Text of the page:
When asked to name his favourite sonata, he hesitates between K. 311 and K. 279, both of which are devoid of the kind of flourishes that encourage exaggerated showmanship. “These sonatas have a lot more to them than it appears. Mozart’s exuberance means something completely different: there’s a melancholy strain running throughout his works.”

Wonny Song is also actively involved in the administration of the Lambda School of Music and Fine Arts, the brainchild of Angela Chan, who invited him as artist in residence when the school opened, barely a year and a half ago. In an era when over-specialization threatens to narrow global artistic perspectives, Lambda, located in Pierrefonds, advocates interdisciplinary learning, through music, dance, theatre, photography, and painting. Young musicians are given the opportunity to immerse themselves in several art forms, which complete each other. “There’s a need to revive young people’s interest in music and the other arts,” says Wonny.

The school is an impressive facility with state-of-the-art studios, a 120-seat concert hall with two pianos, a band room, and an apartment for guest artists who are spending a few days. Completely won over by this unique experiment, Wonny had no second thoughts about becoming associate director of the institution. He is in constant contact with Angela Chan by telephone or Skype to keep up with daily happenings at the school, and he stops in whenever his schedule permits. “I try to be available as often as possible. It’s important that the students mix with the teachers on an informal basis, so they’ll be stimulated by our daily routines. When I’m practising in the concert hall, for instance, I never stop the students from coming in and talking to me. This contact with the next generation of musicians inspires me, especially when I have to verbalize aspects of my playing that I’d taken for granted.”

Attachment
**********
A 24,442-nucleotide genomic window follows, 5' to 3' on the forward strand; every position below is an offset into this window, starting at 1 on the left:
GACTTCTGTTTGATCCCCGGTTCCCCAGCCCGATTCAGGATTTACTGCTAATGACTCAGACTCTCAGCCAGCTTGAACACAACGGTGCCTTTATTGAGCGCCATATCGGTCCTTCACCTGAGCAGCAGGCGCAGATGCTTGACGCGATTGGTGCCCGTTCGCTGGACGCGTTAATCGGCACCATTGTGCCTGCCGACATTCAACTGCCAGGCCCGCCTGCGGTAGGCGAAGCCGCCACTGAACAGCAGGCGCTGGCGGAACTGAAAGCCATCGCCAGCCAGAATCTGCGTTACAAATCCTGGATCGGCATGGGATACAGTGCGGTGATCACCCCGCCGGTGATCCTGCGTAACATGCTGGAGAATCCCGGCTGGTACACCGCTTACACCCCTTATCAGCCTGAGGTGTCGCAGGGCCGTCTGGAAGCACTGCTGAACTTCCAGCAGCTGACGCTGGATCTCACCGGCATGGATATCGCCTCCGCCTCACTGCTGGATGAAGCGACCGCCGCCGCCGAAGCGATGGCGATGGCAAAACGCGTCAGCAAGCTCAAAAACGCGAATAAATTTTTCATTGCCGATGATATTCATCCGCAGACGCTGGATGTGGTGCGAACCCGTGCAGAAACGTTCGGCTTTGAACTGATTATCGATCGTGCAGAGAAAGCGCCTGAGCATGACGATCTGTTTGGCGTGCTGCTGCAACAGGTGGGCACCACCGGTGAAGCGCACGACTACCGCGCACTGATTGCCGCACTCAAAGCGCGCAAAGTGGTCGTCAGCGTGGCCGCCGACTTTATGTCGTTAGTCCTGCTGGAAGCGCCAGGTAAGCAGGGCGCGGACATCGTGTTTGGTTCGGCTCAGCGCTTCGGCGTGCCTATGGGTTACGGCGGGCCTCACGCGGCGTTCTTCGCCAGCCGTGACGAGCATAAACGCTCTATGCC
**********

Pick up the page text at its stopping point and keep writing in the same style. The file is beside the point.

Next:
[Translation: Darcy Dunton]

› Wonny Song and Alexandre Da Costa in Concert:
I Musici de Montréal, February 18, 2010
wonnysong.com / alexandredacosta.com / imusici.com